Romeo and Juliet: The War Within
The feud is one of the themes, in the play Romeo and Juliet. It is a very famous play written by William Shakespeare. It tells the tale of two lovers who's families are feuding. In the following essay the feud between the Montagues, and the Capulets, will be discussed.
The feud between the Montagues and the Capulets, is first introduced in the prologue, "Two households, both alike in dignity, in fair Verona, where we lay our scene, from ancient grudge break to new mutiny, where civil blood makes civil hands unclean" (Shakespeare 2). This point is basically to introduce the feud, and shows that it seems to be accentuated, that the feud is a very bad thing.
The feud is evident right from the beginning of the play, in scene one, the following point is found. "Capulet. My sword, I say! Old Montague is come And flourishes his blade in spite of me.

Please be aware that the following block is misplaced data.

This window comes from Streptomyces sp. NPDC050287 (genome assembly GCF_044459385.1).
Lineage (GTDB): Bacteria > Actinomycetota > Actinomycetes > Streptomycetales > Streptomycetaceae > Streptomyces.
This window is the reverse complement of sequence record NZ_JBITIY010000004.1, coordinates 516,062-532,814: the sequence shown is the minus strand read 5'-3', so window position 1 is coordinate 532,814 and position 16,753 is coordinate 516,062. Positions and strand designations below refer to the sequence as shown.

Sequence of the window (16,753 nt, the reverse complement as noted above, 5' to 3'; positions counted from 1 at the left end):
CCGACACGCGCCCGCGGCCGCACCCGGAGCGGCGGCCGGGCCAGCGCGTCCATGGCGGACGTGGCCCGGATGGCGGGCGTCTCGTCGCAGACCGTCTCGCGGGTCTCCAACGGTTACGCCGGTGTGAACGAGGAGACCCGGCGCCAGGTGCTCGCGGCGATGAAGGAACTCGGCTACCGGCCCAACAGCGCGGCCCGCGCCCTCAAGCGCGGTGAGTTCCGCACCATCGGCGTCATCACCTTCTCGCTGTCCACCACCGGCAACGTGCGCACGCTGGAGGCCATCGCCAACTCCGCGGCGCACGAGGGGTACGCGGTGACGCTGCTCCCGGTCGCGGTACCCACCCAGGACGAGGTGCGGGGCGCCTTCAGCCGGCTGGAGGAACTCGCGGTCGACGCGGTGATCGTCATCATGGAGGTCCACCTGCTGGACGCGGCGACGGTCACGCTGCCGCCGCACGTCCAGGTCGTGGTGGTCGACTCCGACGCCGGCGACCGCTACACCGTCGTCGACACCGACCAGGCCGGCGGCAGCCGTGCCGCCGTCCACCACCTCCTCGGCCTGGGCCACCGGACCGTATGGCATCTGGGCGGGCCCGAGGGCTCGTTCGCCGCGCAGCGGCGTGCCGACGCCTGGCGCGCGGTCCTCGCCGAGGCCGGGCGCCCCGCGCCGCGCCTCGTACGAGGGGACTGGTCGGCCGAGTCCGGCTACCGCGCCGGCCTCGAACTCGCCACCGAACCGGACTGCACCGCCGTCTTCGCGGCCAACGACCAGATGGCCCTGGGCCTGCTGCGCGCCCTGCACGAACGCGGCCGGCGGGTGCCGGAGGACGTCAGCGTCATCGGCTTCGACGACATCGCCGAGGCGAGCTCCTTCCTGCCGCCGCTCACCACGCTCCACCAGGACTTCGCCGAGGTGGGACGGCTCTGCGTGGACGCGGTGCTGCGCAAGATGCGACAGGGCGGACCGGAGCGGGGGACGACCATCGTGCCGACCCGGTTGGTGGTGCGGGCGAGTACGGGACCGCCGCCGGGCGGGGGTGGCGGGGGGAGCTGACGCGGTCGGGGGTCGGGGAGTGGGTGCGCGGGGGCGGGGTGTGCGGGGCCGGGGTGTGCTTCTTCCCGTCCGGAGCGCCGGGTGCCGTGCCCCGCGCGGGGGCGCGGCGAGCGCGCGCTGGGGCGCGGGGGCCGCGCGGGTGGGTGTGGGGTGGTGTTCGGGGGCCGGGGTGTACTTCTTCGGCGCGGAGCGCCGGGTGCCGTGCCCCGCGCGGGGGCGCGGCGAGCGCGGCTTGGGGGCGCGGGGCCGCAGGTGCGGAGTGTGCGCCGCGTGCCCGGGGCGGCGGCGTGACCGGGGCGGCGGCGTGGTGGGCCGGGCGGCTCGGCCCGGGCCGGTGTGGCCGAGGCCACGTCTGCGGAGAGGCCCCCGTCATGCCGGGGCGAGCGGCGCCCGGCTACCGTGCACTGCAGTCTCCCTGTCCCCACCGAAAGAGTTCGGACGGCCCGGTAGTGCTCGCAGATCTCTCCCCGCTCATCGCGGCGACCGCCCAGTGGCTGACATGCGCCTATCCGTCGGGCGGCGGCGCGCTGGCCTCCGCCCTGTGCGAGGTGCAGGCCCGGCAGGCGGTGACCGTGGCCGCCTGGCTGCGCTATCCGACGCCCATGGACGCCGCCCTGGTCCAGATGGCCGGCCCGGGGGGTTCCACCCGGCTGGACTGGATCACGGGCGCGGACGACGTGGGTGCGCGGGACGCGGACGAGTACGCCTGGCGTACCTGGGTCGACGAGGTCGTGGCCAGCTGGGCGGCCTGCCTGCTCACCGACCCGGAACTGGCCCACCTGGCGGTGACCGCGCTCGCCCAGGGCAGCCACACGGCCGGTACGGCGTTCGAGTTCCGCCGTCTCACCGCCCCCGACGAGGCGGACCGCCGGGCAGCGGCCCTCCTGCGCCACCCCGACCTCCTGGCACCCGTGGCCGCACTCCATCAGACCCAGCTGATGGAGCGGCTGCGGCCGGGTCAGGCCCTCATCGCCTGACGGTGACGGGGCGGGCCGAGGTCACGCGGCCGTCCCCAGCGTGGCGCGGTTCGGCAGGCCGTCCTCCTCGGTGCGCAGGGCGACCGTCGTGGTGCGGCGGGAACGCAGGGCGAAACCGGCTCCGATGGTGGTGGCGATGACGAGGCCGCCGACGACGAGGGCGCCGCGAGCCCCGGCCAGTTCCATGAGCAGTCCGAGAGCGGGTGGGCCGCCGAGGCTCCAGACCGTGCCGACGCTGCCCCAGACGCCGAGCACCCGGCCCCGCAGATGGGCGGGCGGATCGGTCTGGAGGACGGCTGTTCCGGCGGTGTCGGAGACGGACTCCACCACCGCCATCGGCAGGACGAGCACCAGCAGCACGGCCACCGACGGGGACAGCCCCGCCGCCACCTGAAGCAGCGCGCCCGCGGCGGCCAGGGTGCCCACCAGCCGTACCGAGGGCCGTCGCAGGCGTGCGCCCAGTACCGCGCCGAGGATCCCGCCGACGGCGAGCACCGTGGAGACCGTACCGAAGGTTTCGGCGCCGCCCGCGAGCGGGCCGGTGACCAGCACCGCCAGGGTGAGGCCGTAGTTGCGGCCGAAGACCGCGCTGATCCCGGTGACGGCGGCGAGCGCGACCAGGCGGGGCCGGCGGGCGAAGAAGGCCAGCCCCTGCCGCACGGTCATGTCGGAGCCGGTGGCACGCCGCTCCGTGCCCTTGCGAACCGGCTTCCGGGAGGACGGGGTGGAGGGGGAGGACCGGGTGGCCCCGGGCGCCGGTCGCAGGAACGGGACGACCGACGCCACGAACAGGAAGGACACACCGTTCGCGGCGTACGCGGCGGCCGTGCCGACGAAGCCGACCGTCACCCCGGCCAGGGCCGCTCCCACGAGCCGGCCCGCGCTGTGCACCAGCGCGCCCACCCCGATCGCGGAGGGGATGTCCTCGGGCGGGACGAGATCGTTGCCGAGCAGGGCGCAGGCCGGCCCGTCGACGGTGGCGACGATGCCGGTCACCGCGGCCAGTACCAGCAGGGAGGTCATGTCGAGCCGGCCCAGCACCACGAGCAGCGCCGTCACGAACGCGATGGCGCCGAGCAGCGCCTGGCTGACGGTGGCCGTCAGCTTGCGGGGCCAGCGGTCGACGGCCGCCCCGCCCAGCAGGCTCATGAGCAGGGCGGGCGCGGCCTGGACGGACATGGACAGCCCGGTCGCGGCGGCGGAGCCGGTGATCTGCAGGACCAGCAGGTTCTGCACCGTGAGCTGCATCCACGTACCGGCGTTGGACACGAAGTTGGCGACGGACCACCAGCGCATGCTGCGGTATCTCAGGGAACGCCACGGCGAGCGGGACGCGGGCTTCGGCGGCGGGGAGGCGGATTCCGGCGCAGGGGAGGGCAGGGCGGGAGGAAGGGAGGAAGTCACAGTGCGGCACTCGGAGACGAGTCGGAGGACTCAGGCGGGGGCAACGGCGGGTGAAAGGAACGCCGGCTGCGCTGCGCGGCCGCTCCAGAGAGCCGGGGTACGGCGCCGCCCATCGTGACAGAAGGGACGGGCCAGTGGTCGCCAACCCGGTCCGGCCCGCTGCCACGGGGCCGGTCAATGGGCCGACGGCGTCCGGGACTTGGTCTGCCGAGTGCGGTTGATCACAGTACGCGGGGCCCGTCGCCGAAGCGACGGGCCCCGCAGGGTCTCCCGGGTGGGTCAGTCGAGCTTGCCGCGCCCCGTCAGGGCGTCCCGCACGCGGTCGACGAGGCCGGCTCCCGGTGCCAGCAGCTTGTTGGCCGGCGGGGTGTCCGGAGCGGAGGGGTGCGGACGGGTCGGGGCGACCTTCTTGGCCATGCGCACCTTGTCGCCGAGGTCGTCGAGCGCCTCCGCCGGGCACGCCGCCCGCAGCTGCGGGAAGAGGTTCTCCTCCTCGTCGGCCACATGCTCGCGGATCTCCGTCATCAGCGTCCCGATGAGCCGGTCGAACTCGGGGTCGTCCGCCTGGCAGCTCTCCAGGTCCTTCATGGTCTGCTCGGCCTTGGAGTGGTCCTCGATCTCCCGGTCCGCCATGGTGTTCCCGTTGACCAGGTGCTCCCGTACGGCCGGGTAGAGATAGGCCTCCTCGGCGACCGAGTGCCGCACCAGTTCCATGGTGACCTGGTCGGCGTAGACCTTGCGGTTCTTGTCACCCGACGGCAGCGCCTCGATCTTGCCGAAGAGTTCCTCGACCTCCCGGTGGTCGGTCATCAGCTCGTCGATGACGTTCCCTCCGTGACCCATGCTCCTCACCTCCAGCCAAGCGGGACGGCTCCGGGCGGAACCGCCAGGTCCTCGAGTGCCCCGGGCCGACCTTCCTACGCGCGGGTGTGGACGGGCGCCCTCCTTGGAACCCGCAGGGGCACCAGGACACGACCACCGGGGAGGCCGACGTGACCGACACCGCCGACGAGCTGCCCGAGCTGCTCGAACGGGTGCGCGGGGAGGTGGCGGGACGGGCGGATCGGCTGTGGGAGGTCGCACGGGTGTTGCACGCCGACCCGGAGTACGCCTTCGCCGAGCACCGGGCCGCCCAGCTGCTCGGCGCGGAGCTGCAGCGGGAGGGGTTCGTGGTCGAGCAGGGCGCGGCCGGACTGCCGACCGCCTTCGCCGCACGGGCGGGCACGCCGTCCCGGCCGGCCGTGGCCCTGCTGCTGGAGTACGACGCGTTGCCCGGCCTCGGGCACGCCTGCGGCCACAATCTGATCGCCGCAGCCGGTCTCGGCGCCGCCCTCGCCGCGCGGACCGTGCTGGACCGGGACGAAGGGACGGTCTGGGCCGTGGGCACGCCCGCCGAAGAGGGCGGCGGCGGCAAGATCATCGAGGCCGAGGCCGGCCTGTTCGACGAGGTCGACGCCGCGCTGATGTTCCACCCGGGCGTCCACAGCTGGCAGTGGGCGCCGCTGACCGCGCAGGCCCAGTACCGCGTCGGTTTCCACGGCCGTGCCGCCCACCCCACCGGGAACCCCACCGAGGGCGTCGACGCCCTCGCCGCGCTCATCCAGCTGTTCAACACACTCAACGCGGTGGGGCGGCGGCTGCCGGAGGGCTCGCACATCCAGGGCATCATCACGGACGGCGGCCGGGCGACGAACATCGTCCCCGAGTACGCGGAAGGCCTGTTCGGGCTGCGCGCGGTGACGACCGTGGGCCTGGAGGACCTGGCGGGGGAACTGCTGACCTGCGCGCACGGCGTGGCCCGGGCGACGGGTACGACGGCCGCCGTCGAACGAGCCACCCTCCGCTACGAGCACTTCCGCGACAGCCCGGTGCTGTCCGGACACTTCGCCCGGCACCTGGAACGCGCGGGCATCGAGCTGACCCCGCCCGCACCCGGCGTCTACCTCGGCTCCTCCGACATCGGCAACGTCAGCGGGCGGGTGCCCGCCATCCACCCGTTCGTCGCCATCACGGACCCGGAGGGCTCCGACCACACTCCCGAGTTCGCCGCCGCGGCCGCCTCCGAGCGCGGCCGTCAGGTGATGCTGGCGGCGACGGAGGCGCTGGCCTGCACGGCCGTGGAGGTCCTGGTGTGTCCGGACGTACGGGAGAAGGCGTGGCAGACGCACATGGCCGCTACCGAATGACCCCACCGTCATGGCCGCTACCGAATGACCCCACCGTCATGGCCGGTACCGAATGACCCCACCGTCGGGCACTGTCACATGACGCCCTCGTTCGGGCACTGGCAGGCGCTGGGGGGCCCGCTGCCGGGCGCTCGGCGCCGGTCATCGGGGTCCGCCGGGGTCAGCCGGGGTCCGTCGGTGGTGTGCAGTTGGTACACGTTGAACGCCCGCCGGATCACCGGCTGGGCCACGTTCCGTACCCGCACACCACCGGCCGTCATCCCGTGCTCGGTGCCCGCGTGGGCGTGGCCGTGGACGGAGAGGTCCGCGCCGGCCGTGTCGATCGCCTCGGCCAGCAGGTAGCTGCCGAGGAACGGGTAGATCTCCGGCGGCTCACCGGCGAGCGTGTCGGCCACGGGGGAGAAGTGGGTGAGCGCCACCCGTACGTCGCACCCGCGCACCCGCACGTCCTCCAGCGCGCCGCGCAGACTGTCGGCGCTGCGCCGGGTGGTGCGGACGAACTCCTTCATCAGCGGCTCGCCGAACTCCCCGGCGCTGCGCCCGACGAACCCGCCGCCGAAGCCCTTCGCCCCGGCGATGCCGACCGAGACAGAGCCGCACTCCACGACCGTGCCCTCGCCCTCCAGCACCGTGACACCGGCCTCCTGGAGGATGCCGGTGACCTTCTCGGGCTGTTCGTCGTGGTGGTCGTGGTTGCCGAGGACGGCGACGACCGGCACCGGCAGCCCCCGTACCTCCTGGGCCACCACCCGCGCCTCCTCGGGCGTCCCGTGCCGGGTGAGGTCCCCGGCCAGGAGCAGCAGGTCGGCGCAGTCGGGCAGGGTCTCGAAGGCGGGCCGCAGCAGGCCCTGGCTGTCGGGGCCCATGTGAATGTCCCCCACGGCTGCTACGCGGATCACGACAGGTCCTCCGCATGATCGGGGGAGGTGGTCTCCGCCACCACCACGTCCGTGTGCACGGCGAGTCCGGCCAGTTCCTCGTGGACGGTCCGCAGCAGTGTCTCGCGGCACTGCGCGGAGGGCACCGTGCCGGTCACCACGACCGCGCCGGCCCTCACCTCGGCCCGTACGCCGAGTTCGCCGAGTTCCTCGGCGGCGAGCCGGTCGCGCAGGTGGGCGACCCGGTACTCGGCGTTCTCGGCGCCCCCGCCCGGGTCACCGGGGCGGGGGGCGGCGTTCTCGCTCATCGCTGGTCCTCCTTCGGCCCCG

Enter Montague and his wife Montague. Thou villain Capulet!- Hold me not; let me go." (Shakespeare 6). This point was chosen to show you how much Capulet and Montague hate each other; this point is only about two pages into the book, and it is meant to emphasize that this feud has been going on from the start of the story, and also to emphasize the magnitude of the feud, in that even the old people in the family are fighting.
Many bad things come from this feud. "From forth the fatal loins of these to foes a pair of star-crossed lovers take their life; whose misadventured piteous overthrows doth with their death bury their parents strife." (Shakespeare 2). That quote emphasizes just how bad the feud is, and it tells the reader in advance that Romeo and Juliet...